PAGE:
The first bug for WebView is described here.

The solution is just to call destroy() on your webview in the onDestroy() method of the containing activity, then set any references to that WebView to null, just in case. The app I’m working on is webview heavy, so this was causing some grief.

The second bug for Typeface is described here.

The issue was that I was creating a new Typeface from assets in the onCreate method of my activity. Every time I did this, it was allocating around 700k of memory, which then never got released. Big, big problems. The solution in this case is to initialize the typeface object in a static class (You can subclass Application and stick it there if you want, but be aware that you can’t call getAssets() before the first activity gets it’s onCreate method called.) and then use that one instance for any TextViews you may have.

The only way I managed to figure out what was causing the leaks was to go into adb shell, and then use dumpsys meminfo. That showed me a whole lot of bad.

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RemoteDroid controls robot remotely

Android + Arduino wireless from Guus Baggermans on Vimeo.

Well damn!

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RemoteDroid gets multitouch gestures

Thanks to Nicolas Frenay, RemoteDroid now has some cool multitouch gestures. You can now use two fingers to scroll, just like a macbook, as well as clicking the onscreen mouse buttons, and dragging using the touchpad, just like you always wanted. He’s using reflection to find out if your phone supports multitouch, which means that 1.6 devices aren’t left totally out in the cold, and I don’t have to worry about maintaining two different branches.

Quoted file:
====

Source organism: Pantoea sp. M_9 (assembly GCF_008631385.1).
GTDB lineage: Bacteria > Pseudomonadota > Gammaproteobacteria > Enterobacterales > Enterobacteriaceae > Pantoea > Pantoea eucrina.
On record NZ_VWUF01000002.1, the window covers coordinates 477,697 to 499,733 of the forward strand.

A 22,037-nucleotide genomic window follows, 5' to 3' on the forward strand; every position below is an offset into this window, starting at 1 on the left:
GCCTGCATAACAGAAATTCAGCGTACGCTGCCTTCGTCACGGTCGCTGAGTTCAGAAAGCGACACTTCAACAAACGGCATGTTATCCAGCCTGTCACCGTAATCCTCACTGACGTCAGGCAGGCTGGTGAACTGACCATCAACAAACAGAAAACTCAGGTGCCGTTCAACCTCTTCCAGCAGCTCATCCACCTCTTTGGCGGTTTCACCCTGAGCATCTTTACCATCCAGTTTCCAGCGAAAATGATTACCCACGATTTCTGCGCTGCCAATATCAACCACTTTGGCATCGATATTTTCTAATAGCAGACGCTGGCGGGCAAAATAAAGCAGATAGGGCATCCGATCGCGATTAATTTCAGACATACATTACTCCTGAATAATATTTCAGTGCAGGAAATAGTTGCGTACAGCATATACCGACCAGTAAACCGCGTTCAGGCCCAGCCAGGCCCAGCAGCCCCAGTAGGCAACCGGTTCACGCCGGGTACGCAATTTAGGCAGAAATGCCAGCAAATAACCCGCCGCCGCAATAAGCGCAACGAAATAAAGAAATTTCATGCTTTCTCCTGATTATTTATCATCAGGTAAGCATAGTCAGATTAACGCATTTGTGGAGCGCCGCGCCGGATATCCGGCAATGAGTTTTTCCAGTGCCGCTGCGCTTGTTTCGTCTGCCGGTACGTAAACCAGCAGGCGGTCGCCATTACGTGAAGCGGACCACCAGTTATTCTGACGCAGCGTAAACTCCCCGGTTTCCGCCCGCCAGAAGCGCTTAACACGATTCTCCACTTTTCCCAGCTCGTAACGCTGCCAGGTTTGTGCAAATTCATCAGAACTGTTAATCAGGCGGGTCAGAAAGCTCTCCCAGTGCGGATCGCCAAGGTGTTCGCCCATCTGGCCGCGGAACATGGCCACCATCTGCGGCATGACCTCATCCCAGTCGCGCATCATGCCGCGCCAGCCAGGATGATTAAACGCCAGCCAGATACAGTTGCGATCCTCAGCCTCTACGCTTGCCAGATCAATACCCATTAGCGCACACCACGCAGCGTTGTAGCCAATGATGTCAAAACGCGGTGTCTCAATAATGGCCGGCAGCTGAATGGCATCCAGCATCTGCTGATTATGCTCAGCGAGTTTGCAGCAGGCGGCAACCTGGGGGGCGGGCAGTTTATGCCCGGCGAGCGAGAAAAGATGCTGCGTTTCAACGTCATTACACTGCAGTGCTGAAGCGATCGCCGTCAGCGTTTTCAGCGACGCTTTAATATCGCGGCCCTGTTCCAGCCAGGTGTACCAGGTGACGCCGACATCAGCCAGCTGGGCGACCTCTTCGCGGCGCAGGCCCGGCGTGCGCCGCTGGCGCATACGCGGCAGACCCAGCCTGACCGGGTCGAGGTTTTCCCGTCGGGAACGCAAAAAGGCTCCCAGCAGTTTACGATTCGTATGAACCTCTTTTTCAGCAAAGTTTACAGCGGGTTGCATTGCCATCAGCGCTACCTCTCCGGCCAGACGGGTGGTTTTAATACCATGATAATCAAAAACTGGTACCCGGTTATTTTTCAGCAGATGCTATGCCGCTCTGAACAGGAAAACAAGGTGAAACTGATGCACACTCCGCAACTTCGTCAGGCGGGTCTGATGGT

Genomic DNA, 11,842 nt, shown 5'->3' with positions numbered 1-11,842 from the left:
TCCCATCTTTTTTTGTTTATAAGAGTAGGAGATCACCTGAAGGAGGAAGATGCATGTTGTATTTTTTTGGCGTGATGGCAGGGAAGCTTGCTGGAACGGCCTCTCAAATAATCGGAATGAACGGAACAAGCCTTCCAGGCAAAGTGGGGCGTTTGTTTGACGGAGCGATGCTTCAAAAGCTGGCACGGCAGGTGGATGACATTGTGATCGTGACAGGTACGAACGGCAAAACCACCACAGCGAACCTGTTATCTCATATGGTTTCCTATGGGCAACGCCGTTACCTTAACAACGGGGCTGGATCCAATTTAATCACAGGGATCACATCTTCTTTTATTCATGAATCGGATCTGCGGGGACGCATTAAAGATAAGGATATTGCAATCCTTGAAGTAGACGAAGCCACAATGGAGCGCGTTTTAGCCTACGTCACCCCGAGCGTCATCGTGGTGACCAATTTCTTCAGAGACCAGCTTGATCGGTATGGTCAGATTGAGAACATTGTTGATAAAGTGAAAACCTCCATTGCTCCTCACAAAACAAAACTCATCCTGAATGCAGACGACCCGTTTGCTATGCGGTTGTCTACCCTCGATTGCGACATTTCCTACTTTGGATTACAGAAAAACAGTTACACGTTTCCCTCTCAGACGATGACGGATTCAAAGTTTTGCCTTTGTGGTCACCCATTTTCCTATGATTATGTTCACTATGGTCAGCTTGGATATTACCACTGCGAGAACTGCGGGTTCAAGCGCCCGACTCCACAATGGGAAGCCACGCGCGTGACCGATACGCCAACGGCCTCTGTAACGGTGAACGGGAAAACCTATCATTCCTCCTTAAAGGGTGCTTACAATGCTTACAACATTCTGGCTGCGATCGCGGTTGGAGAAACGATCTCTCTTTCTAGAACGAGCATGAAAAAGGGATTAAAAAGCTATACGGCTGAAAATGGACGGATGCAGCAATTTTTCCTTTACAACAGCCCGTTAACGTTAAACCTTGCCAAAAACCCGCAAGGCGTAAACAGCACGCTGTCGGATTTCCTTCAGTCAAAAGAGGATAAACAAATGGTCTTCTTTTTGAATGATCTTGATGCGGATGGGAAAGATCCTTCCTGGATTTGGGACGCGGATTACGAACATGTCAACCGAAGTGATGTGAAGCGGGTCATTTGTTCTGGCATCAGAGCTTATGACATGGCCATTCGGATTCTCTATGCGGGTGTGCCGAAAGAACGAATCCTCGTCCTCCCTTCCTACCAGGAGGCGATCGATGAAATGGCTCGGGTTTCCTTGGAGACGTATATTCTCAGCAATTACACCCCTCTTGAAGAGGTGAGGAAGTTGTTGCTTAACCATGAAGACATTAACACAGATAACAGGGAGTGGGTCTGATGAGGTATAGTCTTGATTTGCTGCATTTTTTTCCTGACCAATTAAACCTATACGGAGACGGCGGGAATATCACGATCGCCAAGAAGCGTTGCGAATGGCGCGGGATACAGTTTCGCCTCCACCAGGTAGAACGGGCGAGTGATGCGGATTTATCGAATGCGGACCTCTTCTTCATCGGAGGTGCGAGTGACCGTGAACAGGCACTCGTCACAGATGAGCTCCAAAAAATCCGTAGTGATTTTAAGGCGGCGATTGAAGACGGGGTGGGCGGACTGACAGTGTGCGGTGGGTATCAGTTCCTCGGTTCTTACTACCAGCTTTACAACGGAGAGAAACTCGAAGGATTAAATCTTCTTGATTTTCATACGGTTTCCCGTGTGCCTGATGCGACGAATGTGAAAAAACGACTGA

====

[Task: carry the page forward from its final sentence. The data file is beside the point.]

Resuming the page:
One note for Nexus One users, the Nexus One apparently has some pretty serious multitouch problems, making click and drag a bit wonky. I’d advise sticking to tap-to-click and hold for dragging items around.

Another change is that I’ve removed the trackball as mouse functionality. Now clicking the trackball acts as a CTRL key, and moving the trackball acts as a scrollwhell, making it more like ConnectBot, and making the user experience a little bit more consistent.

Lastly, I’ve added better support for the soft keyboard. All keys, except for the ones that don’t have direct analogues on your regular keyboard now work. (long-press keys still aren’t supported) In the future, because of differing physical keyboard layouts between devices, I’m going to try to get RemoteDroid to recognize which device you’re using, and change what it sends depending on that, but for now, at least the soft keyboard should be pretty consistent.